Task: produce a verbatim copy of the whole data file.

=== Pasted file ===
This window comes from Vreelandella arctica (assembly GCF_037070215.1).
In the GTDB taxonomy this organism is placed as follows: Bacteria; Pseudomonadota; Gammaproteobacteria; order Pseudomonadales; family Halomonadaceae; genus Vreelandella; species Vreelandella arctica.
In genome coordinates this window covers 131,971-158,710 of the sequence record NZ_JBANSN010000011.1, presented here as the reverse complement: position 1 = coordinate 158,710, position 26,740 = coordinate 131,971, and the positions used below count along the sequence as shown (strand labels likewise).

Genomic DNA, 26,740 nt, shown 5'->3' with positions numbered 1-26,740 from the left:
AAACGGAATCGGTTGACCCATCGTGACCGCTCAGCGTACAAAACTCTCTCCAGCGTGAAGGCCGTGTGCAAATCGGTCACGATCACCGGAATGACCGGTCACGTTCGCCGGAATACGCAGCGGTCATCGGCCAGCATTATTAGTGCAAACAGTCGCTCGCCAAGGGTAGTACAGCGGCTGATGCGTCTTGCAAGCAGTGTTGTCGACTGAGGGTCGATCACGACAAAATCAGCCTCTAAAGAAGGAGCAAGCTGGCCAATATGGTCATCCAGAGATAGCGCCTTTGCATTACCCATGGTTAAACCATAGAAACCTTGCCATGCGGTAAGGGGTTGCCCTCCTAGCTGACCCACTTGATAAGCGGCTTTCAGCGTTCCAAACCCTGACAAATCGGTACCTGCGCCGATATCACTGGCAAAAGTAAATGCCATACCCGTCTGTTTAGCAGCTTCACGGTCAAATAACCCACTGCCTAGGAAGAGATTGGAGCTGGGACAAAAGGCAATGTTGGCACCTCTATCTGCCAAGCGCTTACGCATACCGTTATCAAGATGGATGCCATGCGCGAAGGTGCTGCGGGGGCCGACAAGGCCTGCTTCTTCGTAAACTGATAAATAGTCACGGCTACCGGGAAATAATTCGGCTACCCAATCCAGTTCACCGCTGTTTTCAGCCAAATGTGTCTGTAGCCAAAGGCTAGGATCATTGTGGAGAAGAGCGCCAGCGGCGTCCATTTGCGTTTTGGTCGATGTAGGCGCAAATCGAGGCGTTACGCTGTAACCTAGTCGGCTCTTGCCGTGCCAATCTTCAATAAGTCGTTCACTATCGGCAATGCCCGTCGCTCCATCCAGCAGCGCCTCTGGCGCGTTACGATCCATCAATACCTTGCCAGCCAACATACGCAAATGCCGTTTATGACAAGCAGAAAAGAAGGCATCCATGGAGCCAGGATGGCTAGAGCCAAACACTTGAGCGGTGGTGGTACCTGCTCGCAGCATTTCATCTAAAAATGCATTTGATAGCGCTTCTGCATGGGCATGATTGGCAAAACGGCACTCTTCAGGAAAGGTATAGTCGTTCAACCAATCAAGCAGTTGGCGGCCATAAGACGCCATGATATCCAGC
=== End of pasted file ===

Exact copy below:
This window comes from Vreelandella arctica (assembly GCF_037070215.1).
In the GTDB taxonomy this organism is placed as follows: Bacteria; Pseudomonadota; Gammaproteobacteria; order Pseudomonadales; family Halomonadaceae; genus Vreelandella; species Vreelandella arctica.
In genome coordinates this window covers 131,971-158,710 of the sequence record NZ_JBANSN010000011.1, presented here as the reverse complement: position 1 = coordinate 158,710, position 26,740 = coordinate 131,971, and the positions used below count along the sequence as shown (strand labels likewise).

Genomic DNA, 26,740 nt, shown 5'->3' with positions numbered 1-26,740 from the left:
AAACGGAATCGGTTGACCCATCGTGACCGCTCAGCGTACAAAACTCTCTCCAGCGTGAAGGCCGTGTGCAAATCGGTCACGATCACCGGAATGACCGGTCACGTTCGCCGGAATACGCAGCGGTCATCGGCCAGCATTATTAGTGCAAACAGTCGCTCGCCAAGGGTAGTACAGCGGCTGATGCGTCTTGCAAGCAGTGTTGTCGACTGAGGGTCGATCACGACAAAATCAGCCTCTAAAGAAGGAGCAAGCTGGCCAATATGGTCATCCAGAGATAGCGCCTTTGCATTACCCATGGTTAAACCATAGAAACCTTGCCATGCGGTAAGGGGTTGCCCTCCTAGCTGACCCACTTGATAAGCGGCTTTCAGCGTTCCAAACCCTGACAAATCGGTACCTGCGCCGATATCACTGGCAAAAGTAAATGCCATACCCGTCTGTTTAGCAGCTTCACGGTCAAATAACCCACTGCCTAGGAAGAGATTGGAGCTGGGACAAAAGGCAATGTTGGCACCTCTATCTGCCAAGCGCTTACGCATACCGTTATCAAGATGGATGCCATGCGCGAAGGTGCTGCGGGGGCCGACAAGGCCTGCTTCTTCGTAAACTGATAAATAGTCACGGCTACCGGGAAATAATTCGGCTACCCAATCCAGTTCACCGCTGTTTTCAGCCAAATGTGTCTGTAGCCAAAGGCTAGGATCATTGTGGAGAAGAGCGCCAGCGGCGTCCATTTGCGTTTTGGTCGATGTAGGCGCAAATCGAGGCGTTACGCTGTAACCTAGTCGGCTCTTGCCGTGCCAATCTTCAATAAGTCGTTCACTATCGGCAATGCCCGTCGCTCCATCCAGCAGCGCCTCTGGCGCGTTACGATCCATCAATACCTTGCCAGCCAACATACGCAAATGCCGTTTATGACAAGCAGAAAAGAAGGCATCCATGGAGCCAGGATGGCTAGAGCCAAACACTTGAGCGGTGGTGGTACCTGCTCGCAGCATTTCATCTAAAAATGCATTTGATAGCGCTTCTGCATGGGCATGATTGGCAAAACGGCACTCTTCAGGAAAGGTATAGTCGTTCAACCAATCAAGCAGTTGGCGGCCATAAGACGCCATGATATCCAGC